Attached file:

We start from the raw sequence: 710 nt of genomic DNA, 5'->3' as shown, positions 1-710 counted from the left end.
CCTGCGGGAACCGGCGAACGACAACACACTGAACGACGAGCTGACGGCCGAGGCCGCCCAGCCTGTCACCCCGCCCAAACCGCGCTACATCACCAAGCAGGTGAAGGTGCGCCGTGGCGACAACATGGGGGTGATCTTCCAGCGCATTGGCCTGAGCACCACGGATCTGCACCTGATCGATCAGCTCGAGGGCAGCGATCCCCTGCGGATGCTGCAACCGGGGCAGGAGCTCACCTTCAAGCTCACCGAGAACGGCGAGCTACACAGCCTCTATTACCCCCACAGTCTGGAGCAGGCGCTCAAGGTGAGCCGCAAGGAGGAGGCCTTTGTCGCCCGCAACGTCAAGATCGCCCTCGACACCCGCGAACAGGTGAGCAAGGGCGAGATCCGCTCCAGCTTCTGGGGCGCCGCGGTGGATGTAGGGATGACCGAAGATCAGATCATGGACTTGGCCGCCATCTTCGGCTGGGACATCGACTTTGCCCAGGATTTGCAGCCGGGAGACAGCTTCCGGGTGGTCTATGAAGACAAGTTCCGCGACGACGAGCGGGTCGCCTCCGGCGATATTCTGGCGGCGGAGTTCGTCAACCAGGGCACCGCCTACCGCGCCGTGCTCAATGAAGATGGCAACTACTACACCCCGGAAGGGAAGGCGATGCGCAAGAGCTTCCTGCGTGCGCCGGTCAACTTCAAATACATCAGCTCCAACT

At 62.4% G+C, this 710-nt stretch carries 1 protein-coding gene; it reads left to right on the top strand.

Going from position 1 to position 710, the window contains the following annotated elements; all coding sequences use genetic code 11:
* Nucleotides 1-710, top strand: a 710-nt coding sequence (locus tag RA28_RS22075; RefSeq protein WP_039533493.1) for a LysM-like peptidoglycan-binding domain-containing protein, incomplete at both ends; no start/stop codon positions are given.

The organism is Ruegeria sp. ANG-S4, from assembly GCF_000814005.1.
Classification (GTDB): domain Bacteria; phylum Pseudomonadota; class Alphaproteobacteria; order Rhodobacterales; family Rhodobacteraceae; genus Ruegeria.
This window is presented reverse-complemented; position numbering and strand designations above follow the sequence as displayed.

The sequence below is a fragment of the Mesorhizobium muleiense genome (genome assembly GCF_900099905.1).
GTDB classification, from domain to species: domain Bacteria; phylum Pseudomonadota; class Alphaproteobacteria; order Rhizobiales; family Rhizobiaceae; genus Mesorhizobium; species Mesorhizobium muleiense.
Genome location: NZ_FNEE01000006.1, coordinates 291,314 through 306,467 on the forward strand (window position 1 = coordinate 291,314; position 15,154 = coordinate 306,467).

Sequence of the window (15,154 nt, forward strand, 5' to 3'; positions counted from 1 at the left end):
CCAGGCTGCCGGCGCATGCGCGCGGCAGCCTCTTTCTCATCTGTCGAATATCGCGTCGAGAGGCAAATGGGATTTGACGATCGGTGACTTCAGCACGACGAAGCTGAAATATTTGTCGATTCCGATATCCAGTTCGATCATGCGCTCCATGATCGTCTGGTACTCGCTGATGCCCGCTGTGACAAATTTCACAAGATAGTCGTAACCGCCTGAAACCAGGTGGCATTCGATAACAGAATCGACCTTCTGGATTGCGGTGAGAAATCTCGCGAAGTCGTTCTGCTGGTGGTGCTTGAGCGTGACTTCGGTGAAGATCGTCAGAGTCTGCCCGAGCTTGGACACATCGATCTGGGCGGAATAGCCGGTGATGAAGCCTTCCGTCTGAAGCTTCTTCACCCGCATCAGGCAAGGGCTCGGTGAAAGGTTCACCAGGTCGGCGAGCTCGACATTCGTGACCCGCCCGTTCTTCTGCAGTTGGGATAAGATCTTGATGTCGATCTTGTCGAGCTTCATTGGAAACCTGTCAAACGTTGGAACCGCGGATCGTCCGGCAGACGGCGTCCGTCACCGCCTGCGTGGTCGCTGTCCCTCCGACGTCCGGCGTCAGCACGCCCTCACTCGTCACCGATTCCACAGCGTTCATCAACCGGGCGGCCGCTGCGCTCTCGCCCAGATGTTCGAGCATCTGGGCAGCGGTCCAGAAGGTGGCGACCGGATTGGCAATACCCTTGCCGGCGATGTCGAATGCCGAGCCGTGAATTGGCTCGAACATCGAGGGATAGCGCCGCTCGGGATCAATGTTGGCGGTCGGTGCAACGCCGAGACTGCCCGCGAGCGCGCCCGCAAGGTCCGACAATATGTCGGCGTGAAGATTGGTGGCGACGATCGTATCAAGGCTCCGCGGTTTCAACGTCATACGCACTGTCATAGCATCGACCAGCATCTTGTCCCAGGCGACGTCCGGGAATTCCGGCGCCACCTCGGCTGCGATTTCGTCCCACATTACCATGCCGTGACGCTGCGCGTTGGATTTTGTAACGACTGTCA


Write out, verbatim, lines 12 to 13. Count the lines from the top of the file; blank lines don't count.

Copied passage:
Sequence of the window (15,154 nt, forward strand, 5' to 3'; positions counted from 1 at the left end):
CCAGGCTGCCGGCGCATGCGCGCGGCAGCCTCTTTCTCATCTGTCGAATATCGCGTCGAGAGGCAAATGGGATTTGACGATCGGTGACTTCAGCACGACGAAGCTGAAATATTTGTCGATTCCGATATCCAGTTCGATCATGCGCTCCATGATCGTCTGGTACTCGCTGATGCCCGCTGTGACAAATTTCACAAGATAGTCGTAACCGCCTGAAACCAGGTGGCATTCGATAACAGAATCGACCTTCTGGATTGCGGTGAGAAATCTCGCGAAGTCGTTCTGCTGGTGGTGCTTGAGCGTGACTTCGGTGAAGATCGTCAGAGTCTGCCCGAGCTTGGACACATCGATCTGGGCGGAATAGCCGGTGATGAAGCCTTCCGTCTGAAGCTTCTTCACCCGCATCAGGCAAGGGCTCGGTGAAAGGTTCACCAGGTCGGCGAGCTCGACATTCGTGACCCGCCCGTTCTTCTGCAGTTGGGATAAGATCTTGATGTCGATCTTGTCGAGCTTCATTGGAAACCTGTCAAACGTTGGAACCGCGGATCGTCCGGCAGACGGCGTCCGTCACCGCCTGCGTGGTCGCTGTCCCTCCGACGTCCGGCGTCAGCACGCCCTCACTCGTCACCGATTCCACAGCGTTCATCAACCGGGCGGCCGCTGCGCTCTCGCCCAGATGTTCGAGCATCTGGGCAGCGGTCCAGAAGGTGGCGACCGGATTGGCAATACCCTTGCCGGCGATGTCGAATGCCGAGCCGTGAATTGGCTCGAACATCGAGGGATAGCGCCGCTCGGGATCAATGTTGGCGGTCGGTGCAACGCCGAGACTGCCCGCGAGCGCGCCCGCAAGGTCCGACAATATGTCGGCGTGAAGATTGGTGGCGACGATCGTATCAAGGCTCCGCGGTTTCAACGTCATACGCACTGTCATAGCATCGACCAGCATCTTGTCCCAGGCGACGTCCGGGAATTCCGGCGCCACCTCGGCTGCGATTTCGTCCCACATTACCATGCCGTGACGCTGCGCGTTGGATTTTGTAACGACTGTCA